Guyot worked with numerous authors and educators including Professor Davis Houck of Florida State University and Maegan Parker Brooks, both of whom edited the recently released, The Speeches of Fannie Lou Hamer.
“Of his many legacies, one of the most profound and enduring is that of teacher,” Houck said. “He’s had an enormous impact in shaping our memory and history of the civil rights movement by dint of his unflagging commitment to telling the movement’s stories. If you wanted the ‘nitty gritty’ back story, you always went to Guyot — and he always had answers.”
His ability to recall even the seemingly trivial was remarkable. And he in turn gave so much back to my students. We really had a great working relationship. In fact, I’d get stuck in class teaching and I’d ask somebody to get out their phone and we’d call Guyot out of the blue and put him on speaker phone. Totally impromptu. But he never said no, and he always gave the students something memorable. He was infamous for saying that successful organizing ‘was better than sex and more addictive than crack’.”
“He was definitely a towering figure in the movement and he recognized his own force,” author Maegan Parker Brooks said. “He was gracious when it came to sharing memories and information about the struggle, but he was also quite insistent that scholars get the movement right in their depictions. He wouldn’t shy away from calling somebody out on their interpretations, but if you did good work he would defend you until he was breathless!”
I was so honored that he took the time to talk with me about Fannie Lou Hamer, while lying in an intensive care unit in the hospital. Between rough coughs and occasional gasps for air, the memories he shared with me were incisive and crystal clear. He was truly a brilliant man and a warrior for civil rights.”
Entering Tougaloo College at the age of 17 and graduating in 1963, Guyot served as director of the 1964 Freedom Summer Project, which brought thousands of young people to the Mississippi to register blacks to vote despite a history of violence and intimidation by authorities.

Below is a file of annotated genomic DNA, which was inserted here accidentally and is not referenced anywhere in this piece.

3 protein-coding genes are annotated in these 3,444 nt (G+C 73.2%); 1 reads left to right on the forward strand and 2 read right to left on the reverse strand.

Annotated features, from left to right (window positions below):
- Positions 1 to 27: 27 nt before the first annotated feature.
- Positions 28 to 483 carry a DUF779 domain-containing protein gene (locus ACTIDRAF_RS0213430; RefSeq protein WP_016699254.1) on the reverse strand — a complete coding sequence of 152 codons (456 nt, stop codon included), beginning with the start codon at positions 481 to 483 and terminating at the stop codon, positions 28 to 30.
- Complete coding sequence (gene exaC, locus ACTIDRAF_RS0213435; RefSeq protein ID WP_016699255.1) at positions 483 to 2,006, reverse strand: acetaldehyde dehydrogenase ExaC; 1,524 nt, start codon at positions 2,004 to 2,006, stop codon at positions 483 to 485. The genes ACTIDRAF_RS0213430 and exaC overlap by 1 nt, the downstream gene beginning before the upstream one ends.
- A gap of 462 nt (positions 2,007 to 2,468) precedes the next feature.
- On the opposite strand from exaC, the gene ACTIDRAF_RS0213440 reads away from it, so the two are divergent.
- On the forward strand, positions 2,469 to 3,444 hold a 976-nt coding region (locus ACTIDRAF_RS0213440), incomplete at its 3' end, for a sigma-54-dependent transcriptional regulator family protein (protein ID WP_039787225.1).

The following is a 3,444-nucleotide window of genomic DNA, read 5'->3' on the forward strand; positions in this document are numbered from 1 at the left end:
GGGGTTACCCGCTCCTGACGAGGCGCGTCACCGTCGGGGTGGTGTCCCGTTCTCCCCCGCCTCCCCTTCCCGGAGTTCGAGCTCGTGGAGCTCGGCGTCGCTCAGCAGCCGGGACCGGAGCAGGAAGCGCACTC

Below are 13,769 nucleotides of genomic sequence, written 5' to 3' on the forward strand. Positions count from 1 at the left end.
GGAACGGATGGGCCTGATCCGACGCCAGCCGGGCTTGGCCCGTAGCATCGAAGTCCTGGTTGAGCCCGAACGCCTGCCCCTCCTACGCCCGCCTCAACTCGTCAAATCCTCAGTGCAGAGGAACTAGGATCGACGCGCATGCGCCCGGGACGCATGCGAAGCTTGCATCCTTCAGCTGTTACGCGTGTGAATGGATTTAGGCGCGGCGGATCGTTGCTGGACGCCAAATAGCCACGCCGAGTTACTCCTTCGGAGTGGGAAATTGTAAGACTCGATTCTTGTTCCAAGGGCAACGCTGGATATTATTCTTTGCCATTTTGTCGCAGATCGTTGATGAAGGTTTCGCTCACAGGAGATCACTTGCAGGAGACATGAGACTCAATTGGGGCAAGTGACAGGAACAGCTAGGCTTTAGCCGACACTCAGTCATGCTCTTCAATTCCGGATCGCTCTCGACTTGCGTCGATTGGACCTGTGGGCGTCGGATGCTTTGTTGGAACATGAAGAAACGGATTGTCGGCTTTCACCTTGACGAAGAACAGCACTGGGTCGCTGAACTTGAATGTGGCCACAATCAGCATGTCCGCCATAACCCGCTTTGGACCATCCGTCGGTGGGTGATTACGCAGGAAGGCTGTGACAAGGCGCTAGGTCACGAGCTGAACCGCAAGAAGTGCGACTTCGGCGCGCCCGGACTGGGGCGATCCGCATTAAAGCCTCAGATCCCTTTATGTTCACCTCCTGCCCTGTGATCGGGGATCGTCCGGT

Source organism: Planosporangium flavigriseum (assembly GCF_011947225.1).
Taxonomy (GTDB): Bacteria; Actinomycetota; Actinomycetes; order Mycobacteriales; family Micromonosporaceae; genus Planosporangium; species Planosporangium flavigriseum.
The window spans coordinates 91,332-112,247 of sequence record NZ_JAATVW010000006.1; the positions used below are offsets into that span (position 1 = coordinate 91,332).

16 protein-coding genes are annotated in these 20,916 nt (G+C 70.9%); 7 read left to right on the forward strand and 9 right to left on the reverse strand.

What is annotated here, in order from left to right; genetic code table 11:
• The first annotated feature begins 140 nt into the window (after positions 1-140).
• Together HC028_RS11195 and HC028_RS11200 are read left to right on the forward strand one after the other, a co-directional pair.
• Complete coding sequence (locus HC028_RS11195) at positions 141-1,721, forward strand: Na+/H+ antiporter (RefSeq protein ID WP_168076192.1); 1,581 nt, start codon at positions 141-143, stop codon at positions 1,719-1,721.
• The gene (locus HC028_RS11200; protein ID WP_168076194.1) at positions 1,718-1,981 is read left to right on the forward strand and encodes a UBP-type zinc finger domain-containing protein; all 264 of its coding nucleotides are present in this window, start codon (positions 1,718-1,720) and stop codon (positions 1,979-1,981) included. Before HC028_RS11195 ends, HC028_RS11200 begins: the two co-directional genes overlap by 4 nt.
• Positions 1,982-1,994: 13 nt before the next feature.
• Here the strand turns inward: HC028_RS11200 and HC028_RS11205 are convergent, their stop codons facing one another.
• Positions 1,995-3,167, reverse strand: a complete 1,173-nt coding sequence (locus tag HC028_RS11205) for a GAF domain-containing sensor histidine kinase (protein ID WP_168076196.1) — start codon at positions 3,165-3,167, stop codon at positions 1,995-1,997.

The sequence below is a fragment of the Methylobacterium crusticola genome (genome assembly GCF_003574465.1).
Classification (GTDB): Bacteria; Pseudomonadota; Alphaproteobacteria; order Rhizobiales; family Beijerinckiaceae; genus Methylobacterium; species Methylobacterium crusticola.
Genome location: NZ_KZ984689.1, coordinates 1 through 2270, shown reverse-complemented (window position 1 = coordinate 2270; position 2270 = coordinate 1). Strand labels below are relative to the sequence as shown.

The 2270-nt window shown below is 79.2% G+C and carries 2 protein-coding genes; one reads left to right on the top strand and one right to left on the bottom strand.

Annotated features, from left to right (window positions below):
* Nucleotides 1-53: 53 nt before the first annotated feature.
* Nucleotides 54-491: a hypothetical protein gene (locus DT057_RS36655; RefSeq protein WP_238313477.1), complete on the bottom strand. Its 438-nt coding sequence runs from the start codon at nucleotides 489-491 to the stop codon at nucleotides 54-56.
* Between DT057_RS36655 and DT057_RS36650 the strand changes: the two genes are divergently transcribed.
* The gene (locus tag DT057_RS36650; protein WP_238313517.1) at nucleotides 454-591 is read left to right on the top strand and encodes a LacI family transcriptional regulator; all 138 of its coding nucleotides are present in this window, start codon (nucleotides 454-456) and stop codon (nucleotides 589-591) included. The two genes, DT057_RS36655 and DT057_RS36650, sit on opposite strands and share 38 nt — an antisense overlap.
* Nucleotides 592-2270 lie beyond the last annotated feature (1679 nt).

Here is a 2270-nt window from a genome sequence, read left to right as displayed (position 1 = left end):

He also chaired the Mississippi Freedom Democratic Party, which sought to have blacks included among the state’s delegates to the 1964 Democratic National Convention.
Guyot received a law degree in 1971 from Rutgers University, and then moved to Washington, where he worked to elect fellow Mississippian and civil rights activist Marion Barry as mayor in 1978.
Guyot was severely beaten several times, including at the notorious Mississippi State Penitentiary known as Parchman Farm. He continued to speak on voting rights until his death, including encouraging people to cast their ballots for President Barack Obama.
“The doctors basically pronounced him dead on April 13th, when he had his first series of heart attacks and the kidney that had been with him for 25 years began to fail,“ said Guyot’s daughter, Julie Guyot-Diangone. “But [my dad] had stuff to do. He wasn’t finished yet, and spent the next eight months confusing his doctors with his sheer willfulness, his determination to see things through…The doctors shook their heads. They took his numbers. He just wasn’t supposed to still be here. But, the months passed and he continued to organize, ignoring the doctors and his own body. He was going to be the one to make the decision. And he left when he was ready to do so. Not a moment sooner. Even Death had a really difficult time dealing with Guyot.”